This spring I was so excited about gardening (this being my first real* year to garden on my own) that I got way too many seeds to plant and raised way too many seedlings to transplant.  May saw me putting about half my seeds and seedlings into the ground and shoring up the beds with brick borders, watering every morning and walking around the tiny plots just “checking on things.”  The end of the summer, however, is here, and there’s so much I want to write down about the way things have played out.  Really very few of my grand plans have worked out, but I’m learning so much.

1.  Never buy those retarded flimsy pansy-ass bamboo stakes again, not for tomatoes, not for peppers, not for anything.  My tomatoes grew into monstrous towers of heavy green branches and pinned every stake to the ground that I did not reinforce first.  Incidentally, the metal stakes I borrowed from Mom and Dad were half as tall as they ought to have been, so I won’t be getting any of those, either.  There must be a solution to these indeterminate tomatoes — I’d like to keep growing them, but I don’t think I’ve ever seen tomato stakes that are eight feet tall.

2.  My Charantais melon, from France, did not acclimate.  It pined and grew small vines and one small melon that ants ate, and then withered, and died.  Vive la France.  It whispered words to me like malade, nostalgique and  j’ai languir. Ah well.  Better luck with a native melon, perhaps.

3.  I grew eight tomato plants, sure that I would can tomato sauce and salsa, but never did.  I did manage to eat most of the tomatoes, though, and I think I’ve discovered that eight plants is not too many.  Notes on variety: Brandywines were nice when they didn’t split, but they didn’t produce many tomatoes.  I don’t think I’ll do them again.  They crawled all over the place and half the time they got worms in them.  The Golden Sunrays were my favorite, with a dazzlingly gold fleshy interior and a rich tangy flavor.  They were determinate, I think, and most of the time bugs left them alone.  Definitely will grow them again.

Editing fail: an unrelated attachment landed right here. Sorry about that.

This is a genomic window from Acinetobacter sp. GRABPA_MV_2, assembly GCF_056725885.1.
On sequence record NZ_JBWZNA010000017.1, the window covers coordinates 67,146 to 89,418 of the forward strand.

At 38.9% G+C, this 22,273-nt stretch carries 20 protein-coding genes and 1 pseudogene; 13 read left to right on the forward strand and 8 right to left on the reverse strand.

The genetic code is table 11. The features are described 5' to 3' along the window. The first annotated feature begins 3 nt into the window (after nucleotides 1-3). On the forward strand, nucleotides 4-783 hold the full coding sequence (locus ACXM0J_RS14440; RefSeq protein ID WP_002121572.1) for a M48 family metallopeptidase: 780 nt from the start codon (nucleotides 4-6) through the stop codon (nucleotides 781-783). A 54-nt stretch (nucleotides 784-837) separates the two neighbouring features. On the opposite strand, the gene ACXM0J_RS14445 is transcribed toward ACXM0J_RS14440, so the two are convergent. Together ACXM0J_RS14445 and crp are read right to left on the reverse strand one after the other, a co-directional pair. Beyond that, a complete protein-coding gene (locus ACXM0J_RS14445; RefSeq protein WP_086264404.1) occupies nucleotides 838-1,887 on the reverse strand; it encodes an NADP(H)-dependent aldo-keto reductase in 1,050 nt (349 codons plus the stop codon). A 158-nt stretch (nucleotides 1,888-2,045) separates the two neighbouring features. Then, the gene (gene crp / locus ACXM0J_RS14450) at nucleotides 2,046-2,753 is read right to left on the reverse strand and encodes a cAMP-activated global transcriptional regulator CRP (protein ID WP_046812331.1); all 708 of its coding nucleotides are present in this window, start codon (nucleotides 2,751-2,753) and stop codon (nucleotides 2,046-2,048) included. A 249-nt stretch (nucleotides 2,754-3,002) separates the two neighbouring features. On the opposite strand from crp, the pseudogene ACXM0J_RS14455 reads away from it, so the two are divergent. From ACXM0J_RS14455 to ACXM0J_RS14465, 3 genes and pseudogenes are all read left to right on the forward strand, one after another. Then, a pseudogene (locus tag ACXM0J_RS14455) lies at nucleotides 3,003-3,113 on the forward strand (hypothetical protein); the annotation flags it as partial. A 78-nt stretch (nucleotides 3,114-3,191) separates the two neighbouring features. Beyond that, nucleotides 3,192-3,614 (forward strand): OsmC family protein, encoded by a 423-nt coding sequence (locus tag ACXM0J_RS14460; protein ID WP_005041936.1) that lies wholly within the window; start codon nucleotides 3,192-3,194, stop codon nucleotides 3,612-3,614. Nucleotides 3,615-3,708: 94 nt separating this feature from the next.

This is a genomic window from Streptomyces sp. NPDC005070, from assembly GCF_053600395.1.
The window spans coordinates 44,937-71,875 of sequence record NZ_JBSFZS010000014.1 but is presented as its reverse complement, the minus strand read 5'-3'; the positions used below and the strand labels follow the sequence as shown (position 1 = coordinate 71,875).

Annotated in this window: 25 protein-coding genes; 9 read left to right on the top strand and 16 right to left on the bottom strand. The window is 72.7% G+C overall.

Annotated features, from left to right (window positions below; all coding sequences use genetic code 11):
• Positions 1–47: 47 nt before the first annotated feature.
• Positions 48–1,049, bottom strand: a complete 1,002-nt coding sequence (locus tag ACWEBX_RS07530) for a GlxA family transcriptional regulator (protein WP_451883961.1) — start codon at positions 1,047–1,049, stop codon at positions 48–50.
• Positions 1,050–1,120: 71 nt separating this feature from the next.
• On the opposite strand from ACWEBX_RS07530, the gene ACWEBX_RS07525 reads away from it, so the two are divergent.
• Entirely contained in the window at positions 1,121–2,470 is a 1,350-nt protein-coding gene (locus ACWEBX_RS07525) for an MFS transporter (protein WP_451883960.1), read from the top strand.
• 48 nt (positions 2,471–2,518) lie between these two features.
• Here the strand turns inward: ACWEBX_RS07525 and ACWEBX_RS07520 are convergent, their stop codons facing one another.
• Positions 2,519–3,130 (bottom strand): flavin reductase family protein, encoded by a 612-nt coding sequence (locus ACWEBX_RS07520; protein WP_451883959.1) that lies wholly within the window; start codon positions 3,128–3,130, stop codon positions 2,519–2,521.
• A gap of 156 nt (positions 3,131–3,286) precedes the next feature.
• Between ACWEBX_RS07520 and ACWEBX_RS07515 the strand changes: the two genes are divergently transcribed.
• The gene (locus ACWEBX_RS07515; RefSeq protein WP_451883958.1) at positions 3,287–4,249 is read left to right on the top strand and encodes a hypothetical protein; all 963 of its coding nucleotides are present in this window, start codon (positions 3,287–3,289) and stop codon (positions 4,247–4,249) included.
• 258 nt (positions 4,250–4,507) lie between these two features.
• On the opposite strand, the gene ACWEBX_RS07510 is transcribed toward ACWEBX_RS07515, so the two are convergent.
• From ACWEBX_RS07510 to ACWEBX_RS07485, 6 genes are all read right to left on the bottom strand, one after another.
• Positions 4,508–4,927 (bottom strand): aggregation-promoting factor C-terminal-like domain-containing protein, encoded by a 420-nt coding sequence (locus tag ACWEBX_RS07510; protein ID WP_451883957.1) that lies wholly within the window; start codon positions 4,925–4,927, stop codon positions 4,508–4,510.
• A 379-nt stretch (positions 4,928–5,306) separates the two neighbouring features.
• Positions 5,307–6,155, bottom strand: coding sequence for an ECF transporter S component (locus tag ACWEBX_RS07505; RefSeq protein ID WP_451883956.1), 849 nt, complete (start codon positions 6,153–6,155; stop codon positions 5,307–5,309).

4.  I had five jalapeno bushes, dwarfed by my neighbors’ giant bushes, but they really produced just enough for me.  I was going to pickle and can jalapeno slices, but didn’t until today, when all the bushes but one came up and got taken to the back alley.  Next year I’ll probably fertilize everything, and plant just three bushes.

5.  The herb garden could have used twice as many basil plants and some things like tarragon and marjoram and green onions.  I guess I want to expand this to maybe twice its size, even if I’m not using even half the herbs I thought I would be.  Herbs are the prettiest things I grew this year (except the roses), and I want to add some of the nice-leaved vegetables and some unobtrusive flowers in there.  I kept every herb fairly distant from its neighbors, but I’ve realized that there’s no reason to do that, and tons of reasons not to do it.  I will have an herb garden like a bouquet next year.

That’s about it for now.  I pulled up all the peppers and tomatoes in the back up, and now I have to pickle & can the 800 jalapenos I got off the bushes.  Brenna next door has been doing this all along, and hers have been hot enough to … !!!!!!  I don’t know how to describe them except to say that I was gobbling them up (sliced, on pizza) because I love the ones you get from the store, which are not very hot, when I suddenly had a hot flash and my mouth was smoldering and I was very afraid for about two minutes that I couldn’t cool it down and that something very terrible was going to happen.  It reminds me of the time I was out with Katie Gray in Nashville eating sushi and I almost choked to death on a piece of sushi the size of my head, which I had so nonchalantly put in my mouth.

Plan for summer garden 2011 start NOW.

*Last year was technically my first year, but it was right after surgery and was consequently very small and neglected.